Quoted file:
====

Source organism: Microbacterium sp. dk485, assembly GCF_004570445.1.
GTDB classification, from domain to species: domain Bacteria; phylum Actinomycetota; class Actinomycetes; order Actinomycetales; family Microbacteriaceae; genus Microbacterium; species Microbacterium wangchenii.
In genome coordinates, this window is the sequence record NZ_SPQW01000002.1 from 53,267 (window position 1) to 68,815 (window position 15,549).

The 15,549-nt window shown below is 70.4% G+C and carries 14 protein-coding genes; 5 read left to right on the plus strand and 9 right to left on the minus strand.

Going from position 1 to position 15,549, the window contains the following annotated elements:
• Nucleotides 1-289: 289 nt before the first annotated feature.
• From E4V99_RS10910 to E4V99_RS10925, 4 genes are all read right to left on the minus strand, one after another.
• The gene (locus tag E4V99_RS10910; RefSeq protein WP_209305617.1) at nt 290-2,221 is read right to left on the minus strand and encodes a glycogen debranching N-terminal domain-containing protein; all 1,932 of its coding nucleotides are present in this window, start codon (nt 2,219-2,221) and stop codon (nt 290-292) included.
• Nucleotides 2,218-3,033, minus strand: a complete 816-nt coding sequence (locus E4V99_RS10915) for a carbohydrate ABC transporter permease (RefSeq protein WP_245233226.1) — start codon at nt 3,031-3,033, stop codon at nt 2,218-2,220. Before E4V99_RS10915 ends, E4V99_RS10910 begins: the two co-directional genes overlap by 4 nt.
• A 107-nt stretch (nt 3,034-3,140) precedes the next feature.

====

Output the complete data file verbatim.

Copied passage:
Source organism: Microbacterium sp. dk485, assembly GCF_004570445.1.
GTDB classification, from domain to species: domain Bacteria; phylum Actinomycetota; class Actinomycetes; order Actinomycetales; family Microbacteriaceae; genus Microbacterium; species Microbacterium wangchenii.
In genome coordinates, this window is the sequence record NZ_SPQW01000002.1 from 53,267 (window position 1) to 68,815 (window position 15,549).

The 15,549-nt window shown below is 70.4% G+C and carries 14 protein-coding genes; 5 read left to right on the plus strand and 9 right to left on the minus strand.

Going from position 1 to position 15,549, the window contains the following annotated elements:
• Nucleotides 1-289: 289 nt before the first annotated feature.
• From E4V99_RS10910 to E4V99_RS10925, 4 genes are all read right to left on the minus strand, one after another.
• The gene (locus tag E4V99_RS10910; RefSeq protein WP_209305617.1) at nt 290-2,221 is read right to left on the minus strand and encodes a glycogen debranching N-terminal domain-containing protein; all 1,932 of its coding nucleotides are present in this window, start codon (nt 2,219-2,221) and stop codon (nt 290-292) included.
• Nucleotides 2,218-3,033, minus strand: a complete 816-nt coding sequence (locus E4V99_RS10915) for a carbohydrate ABC transporter permease (RefSeq protein WP_245233226.1) — start codon at nt 3,031-3,033, stop codon at nt 2,218-2,220. Before E4V99_RS10915 ends, E4V99_RS10910 begins: the two co-directional genes overlap by 4 nt.
• A 107-nt stretch (nt 3,034-3,140) precedes the next feature.